Forza 6 May Save Car Culture

Or, why driving simulators can—and should—consume the lives of every generation.

Sean McFarland

This article was originally posted on The Drive, a Time Inc. publication.


Forza Motorsport 6, affectionately known as “that friggin’ car game” by my father, is the newest driving game from Turn 10 Studios for Microsoft’s Xbox One. It also may be the most sophisticated driving simulator ever developed for basement-dwelling otaku around the world. But Forza 6shouldn’t find its biggest fans in basements, but rather in the above-ground legions of car fans who do not play video games.

I was born in 1991 and raised on Need for Speed and Test Drive, simply because they were the next step in the natural progression of car fandom after the Cozy Coupe, Matchbox cars and the city map rug. Parents invariably do not look fondly on their child’s first video-game phase. To them, gaming is an irredeemable obstacle to youth development that does not land you a job or develop character. They don’t understand a boy’s love for shitty Nineties Eurobeat, the Mazda Eunos Cosmo and Gran Turismo’s Special Stage Route 11.

My brother, 15 years my junior, loves them, too. My father still thinks a game like Forza 6 is for retrograde millennials hell-bent on squandering their youth. But there are sound arguments why he—an inveterate, lifelong car guy—should be Forza 6’s biggest fan.

Reason 1: Forza Bridges Generational Gaps

Dad pined after Corvettes in the Seventies, Porsches in the Eighties and Supras in the Nineties. He doesn’t see how Forza could possibly scratch those itches.


And yet, if he gamed, he’d get the feedback of a virtual tire edging beyond its capabilities and the subtleties of a lightened rear end growing squirrelly under braking—all of which can be applied to the dream cars of his youth, which are well represented in the Forza 6 garage. Yes, the game controllers would look like a Rosetta Stone at first. But once up to speed, he’d understand that Forza Motorsport 6 is a storytelling medium—a means of sharing across generational boundaries.

Reason 2: It Makes You Want to Drive. Hard.

“Well, the graphics are excellent,” dad concedes from the sofa.

He says nothing else as I weave through the Nürburgring Nordschleife in one of Forza 6’s starter cars, a 2015 Volkswagen Golf R. He was quiet until I pointed out Brünnchen, the corner where he watched me lap the Green Hell for real in July 2012.

“Oh yeah!” he exclaimed. “I remember looking out for you every 15 minutes or so. I’d start to get nervous you had wrecked. How big was that track again?”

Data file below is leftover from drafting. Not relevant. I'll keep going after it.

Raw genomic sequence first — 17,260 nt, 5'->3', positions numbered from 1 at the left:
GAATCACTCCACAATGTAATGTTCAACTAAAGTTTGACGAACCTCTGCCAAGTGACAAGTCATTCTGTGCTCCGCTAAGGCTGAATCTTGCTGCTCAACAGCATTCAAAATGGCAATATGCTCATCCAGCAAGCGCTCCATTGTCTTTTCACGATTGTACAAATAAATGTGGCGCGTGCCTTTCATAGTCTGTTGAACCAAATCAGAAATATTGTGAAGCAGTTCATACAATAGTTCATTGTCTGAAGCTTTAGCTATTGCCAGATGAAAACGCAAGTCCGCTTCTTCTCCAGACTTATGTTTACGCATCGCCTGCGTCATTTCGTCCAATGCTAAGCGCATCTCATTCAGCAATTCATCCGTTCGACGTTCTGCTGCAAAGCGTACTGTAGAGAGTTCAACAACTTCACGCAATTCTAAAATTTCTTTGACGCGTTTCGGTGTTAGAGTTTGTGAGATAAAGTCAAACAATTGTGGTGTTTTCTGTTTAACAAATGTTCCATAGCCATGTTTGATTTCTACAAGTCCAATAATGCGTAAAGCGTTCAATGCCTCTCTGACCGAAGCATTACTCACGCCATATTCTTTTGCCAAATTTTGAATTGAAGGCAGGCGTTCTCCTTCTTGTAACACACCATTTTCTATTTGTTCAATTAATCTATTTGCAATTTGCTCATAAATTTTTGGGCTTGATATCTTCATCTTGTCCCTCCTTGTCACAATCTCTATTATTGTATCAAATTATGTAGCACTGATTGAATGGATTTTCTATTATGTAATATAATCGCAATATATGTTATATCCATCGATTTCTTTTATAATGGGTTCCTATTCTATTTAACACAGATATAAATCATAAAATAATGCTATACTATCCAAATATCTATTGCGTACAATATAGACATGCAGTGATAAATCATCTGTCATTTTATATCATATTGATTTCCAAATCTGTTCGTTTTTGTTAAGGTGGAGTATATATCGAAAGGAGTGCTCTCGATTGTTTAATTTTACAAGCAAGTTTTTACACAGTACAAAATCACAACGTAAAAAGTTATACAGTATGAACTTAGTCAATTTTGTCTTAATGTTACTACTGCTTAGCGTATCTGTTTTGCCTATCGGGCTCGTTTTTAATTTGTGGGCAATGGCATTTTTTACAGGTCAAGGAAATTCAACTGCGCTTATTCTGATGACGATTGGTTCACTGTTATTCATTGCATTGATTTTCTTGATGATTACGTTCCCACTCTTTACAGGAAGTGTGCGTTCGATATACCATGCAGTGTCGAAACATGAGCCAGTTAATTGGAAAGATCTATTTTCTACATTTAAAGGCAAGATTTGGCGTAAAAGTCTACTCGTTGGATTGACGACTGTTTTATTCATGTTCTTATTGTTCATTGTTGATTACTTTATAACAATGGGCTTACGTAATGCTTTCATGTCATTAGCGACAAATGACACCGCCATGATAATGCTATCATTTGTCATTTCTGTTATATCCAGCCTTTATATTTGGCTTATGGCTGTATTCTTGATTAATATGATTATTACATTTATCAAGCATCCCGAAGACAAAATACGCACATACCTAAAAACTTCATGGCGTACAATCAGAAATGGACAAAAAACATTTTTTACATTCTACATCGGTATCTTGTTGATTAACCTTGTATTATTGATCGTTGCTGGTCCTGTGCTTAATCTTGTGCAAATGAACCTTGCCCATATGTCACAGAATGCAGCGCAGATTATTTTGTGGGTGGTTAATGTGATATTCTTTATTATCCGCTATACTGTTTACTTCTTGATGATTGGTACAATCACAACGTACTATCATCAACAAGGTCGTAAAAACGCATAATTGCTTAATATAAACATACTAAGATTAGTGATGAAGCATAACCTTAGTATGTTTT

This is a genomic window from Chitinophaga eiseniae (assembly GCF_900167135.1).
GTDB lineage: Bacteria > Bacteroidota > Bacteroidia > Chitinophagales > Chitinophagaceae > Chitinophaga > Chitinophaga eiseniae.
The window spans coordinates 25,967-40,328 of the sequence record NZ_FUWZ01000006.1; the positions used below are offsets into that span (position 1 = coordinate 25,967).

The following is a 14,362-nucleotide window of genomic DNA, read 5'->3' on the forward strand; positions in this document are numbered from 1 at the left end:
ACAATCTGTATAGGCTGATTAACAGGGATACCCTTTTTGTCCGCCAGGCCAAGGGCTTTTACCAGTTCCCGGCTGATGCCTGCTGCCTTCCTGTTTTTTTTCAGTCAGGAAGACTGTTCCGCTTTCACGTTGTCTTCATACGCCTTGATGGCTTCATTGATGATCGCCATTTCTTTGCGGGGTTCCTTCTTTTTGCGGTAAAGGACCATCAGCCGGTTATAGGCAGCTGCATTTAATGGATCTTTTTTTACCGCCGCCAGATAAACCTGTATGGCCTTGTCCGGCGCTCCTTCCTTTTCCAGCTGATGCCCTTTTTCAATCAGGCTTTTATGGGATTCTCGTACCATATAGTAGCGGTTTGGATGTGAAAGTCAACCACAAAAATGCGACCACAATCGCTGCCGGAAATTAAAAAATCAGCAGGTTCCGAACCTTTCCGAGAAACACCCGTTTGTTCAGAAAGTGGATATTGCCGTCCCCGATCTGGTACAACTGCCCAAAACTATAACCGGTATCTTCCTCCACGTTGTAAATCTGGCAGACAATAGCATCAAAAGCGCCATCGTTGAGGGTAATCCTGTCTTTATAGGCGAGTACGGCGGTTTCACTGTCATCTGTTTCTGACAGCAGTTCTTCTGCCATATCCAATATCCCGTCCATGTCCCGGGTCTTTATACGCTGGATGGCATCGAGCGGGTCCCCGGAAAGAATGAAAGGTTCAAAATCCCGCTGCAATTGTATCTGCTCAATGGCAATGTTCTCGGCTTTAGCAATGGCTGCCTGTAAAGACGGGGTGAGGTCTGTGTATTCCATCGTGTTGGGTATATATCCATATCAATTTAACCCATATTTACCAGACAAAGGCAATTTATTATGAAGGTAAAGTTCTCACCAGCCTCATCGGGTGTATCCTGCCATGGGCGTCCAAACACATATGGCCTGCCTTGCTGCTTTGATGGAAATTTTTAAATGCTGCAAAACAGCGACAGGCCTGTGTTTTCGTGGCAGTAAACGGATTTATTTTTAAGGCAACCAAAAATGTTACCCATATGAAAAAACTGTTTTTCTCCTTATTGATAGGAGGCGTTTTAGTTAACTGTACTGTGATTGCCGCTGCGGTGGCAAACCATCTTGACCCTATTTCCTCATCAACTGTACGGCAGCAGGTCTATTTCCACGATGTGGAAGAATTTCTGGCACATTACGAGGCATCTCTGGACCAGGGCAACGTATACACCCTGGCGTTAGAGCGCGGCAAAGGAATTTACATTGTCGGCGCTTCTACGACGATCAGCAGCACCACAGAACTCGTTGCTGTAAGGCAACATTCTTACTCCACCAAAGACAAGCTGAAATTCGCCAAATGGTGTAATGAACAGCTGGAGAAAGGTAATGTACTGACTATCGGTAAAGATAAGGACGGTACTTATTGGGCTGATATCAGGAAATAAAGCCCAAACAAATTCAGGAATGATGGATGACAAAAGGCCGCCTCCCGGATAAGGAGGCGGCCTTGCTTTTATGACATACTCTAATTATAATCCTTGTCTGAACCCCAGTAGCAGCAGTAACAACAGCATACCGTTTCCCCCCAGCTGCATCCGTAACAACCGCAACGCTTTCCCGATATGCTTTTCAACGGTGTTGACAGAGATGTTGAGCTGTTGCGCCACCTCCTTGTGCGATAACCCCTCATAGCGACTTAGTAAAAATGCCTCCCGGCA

We began recounting tales from our vacation in Germany, the cars we saw at the track and the omnipresent risk at the world’s longest, deadliest circuit. We spoke about Niki Lauda’s crash at the 1976 German Grand Prix and my father’s concerns about his eldest son experiencing the same in an econobox with a roll cage. He didn’t care, however, to reminisce about our top-down drive at 127 mph to our hotel in Cologne via the autobahn, with me piloting our rental car.

“That was damn terrifying.”


Reason 3: It’s a Motorsport Utopia

While my eight-year-old brother and I howl through Daytona International in a pair of Risi Competizione Ferraris, I explain the grueling nature of multi-class endurance racing and the history of the Rolex 24. He asks why a fluorescent orange Lamborghini Aventador—his favorite supercar—doesn’t compete in IMSA events. I tell him that I didn’t know.

“It’s probably because it would always win,” he suggests. I can’t prove him wrong.

Forza Motorsport 6 has over 450 cars—twice as many as its predecessor—that provide an opportunity to recreate races and trade experiences. Formulas 1 and E are represented, as are new and old sleds from the Tudor Championship, IndyCar, V8 Supercars and the World Rally Championship. The car list is all-inclusive, covering everything from the golden age of American muscle to the tech-dripping, wind-sculpted world of hypercars.

Daytona International, Brands Hatch and Monza comprise just half of the new circuits. Forza Motorsport 6 presents a motorsport utopia, where race cars from my father’s youth and my own compete on the same track.


Reason 4: “Forzavista” Lets You Get Handsy With the Models

The series’ facelifted “Forzavista” feature slows things down to offer a sharpened, more hands-on environment, allowing players to open doors, start engines and interact with automobiles that are out of grasp for most of the planet’s 7 billion human residents.

Don’t know an Ariel Atom from Ariel the little mermaid? The game provides each car’s upbringing and legacy. And it’s all offered with pornographic levels of graphic precision.


Reason 5: Forza Turns Back Your Clock

But perhaps FM6’s most special trait is the sense of wonderment it inspires. The game’s opening film posits competition as an inherent human trait. Viewers, in the throes of an unexpected nostalgia trip, are led immediately into a race with the game’s title car: the new Ford GT. It’s impossible not to smile.

Enhanced online gameplay turns Forza Motorsport 6 into a social sandbox, connecting fans around the world. But what does this mean for non-gaming car fans? For my dad, and for maybe you? It means that online gameplay is the next generation of the weekly enthusiast meetup.

For non-gamers, Forza Motorsport 6 can be seen with this grander purpose in mind. It’s a meeting table for new and old car fans to swap stories and share their infatuation for driving pleasure. Forza offers proof that people’s fascination with automobiles is not waning, just evolving. It’s keeping car culture alive.

Eight ways video games make driving more fun

A symbiosis has formed among road, track and game console—and it’s making us all happier behind the wheel.

Sean McFarland

This article was originally posted on The Drive.